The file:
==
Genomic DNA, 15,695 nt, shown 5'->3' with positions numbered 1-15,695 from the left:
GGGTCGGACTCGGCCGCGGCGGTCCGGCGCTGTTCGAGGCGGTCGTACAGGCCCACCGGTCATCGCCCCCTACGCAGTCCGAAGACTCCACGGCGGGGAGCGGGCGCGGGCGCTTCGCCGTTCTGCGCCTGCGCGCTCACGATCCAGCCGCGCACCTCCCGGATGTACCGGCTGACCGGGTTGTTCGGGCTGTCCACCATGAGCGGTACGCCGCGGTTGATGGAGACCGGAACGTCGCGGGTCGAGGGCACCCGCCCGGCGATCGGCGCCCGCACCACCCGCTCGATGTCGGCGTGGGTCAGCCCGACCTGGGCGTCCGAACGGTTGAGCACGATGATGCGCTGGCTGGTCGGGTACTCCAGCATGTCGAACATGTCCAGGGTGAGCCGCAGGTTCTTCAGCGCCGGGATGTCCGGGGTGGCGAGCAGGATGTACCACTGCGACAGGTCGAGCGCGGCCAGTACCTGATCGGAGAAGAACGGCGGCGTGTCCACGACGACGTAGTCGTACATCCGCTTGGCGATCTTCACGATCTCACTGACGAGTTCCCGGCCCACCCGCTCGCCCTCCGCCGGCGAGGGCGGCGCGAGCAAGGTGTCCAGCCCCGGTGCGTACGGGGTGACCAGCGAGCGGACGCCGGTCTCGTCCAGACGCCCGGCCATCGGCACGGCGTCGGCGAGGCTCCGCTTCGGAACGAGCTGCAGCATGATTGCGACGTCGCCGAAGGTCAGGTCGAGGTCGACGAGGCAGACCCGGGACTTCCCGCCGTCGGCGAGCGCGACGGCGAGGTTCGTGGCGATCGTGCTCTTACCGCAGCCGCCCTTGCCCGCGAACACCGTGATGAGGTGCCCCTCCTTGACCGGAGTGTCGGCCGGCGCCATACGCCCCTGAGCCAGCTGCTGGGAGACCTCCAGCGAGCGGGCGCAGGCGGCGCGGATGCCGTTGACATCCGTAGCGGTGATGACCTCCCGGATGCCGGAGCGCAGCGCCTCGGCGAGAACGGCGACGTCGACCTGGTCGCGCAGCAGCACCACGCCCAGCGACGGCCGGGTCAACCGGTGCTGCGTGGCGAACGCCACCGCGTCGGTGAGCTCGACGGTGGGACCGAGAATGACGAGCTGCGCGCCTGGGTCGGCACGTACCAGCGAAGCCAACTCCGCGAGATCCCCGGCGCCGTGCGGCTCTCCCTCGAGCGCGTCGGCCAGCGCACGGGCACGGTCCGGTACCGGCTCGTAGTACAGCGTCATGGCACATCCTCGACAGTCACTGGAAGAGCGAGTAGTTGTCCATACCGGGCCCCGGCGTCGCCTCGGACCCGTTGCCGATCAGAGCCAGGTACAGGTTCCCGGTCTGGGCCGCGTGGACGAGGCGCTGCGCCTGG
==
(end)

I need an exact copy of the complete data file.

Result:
Genomic DNA, 15,695 nt, shown 5'->3' with positions numbered 1-15,695 from the left:
GGGTCGGACTCGGCCGCGGCGGTCCGGCGCTGTTCGAGGCGGTCGTACAGGCCCACCGGTCATCGCCCCCTACGCAGTCCGAAGACTCCACGGCGGGGAGCGGGCGCGGGCGCTTCGCCGTTCTGCGCCTGCGCGCTCACGATCCAGCCGCGCACCTCCCGGATGTACCGGCTGACCGGGTTGTTCGGGCTGTCCACCATGAGCGGTACGCCGCGGTTGATGGAGACCGGAACGTCGCGGGTCGAGGGCACCCGCCCGGCGATCGGCGCCCGCACCACCCGCTCGATGTCGGCGTGGGTCAGCCCGACCTGGGCGTCCGAACGGTTGAGCACGATGATGCGCTGGCTGGTCGGGTACTCCAGCATGTCGAACATGTCCAGGGTGAGCCGCAGGTTCTTCAGCGCCGGGATGTCCGGGGTGGCGAGCAGGATGTACCACTGCGACAGGTCGAGCGCGGCCAGTACCTGATCGGAGAAGAACGGCGGCGTGTCCACGACGACGTAGTCGTACATCCGCTTGGCGATCTTCACGATCTCACTGACGAGTTCCCGGCCCACCCGCTCGCCCTCCGCCGGCGAGGGCGGCGCGAGCAAGGTGTCCAGCCCCGGTGCGTACGGGGTGACCAGCGAGCGGACGCCGGTCTCGTCCAGACGCCCGGCCATCGGCACGGCGTCGGCGAGGCTCCGCTTCGGAACGAGCTGCAGCATGATTGCGACGTCGCCGAAGGTCAGGTCGAGGTCGACGAGGCAGACCCGGGACTTCCCGCCGTCGGCGAGCGCGACGGCGAGGTTCGTGGCGATCGTGCTCTTACCGCAGCCGCCCTTGCCCGCGAACACCGTGATGAGGTGCCCCTCCTTGACCGGAGTGTCGGCCGGCGCCATACGCCCCTGAGCCAGCTGCTGGGAGACCTCCAGCGAGCGGGCGCAGGCGGCGCGGATGCCGTTGACATCCGTAGCGGTGATGACCTCCCGGATGCCGGAGCGCAGCGCCTCGGCGAGAACGGCGACGTCGACCTGGTCGCGCAGCAGCACCACGCCCAGCGACGGCCGGGTCAACCGGTGCTGCGTGGCGAACGCCACCGCGTCGGTGAGCTCGACGGTGGGACCGAGAATGACGAGCTGCGCGCCTGGGTCGGCACGTACCAGCGAAGCCAACTCCGCGAGATCCCCGGCGCCGTGCGGCTCTCCCTCGAGCGCGTCGGCCAGCGCACGGGCACGGTCCGGTACCGGCTCGTAGTACAGCGTCATGGCACATCCTCGACAGTCACTGGAAGAGCGAGTAGTTGTCCATACCGGGCCCCGGCGTCGCCTCGGACCCGTTGCCGATCAGAGCCAGGTACAGGTTCCCGGTCTGGGCCGCGTGGACGAGGCGCTGCGCCTGG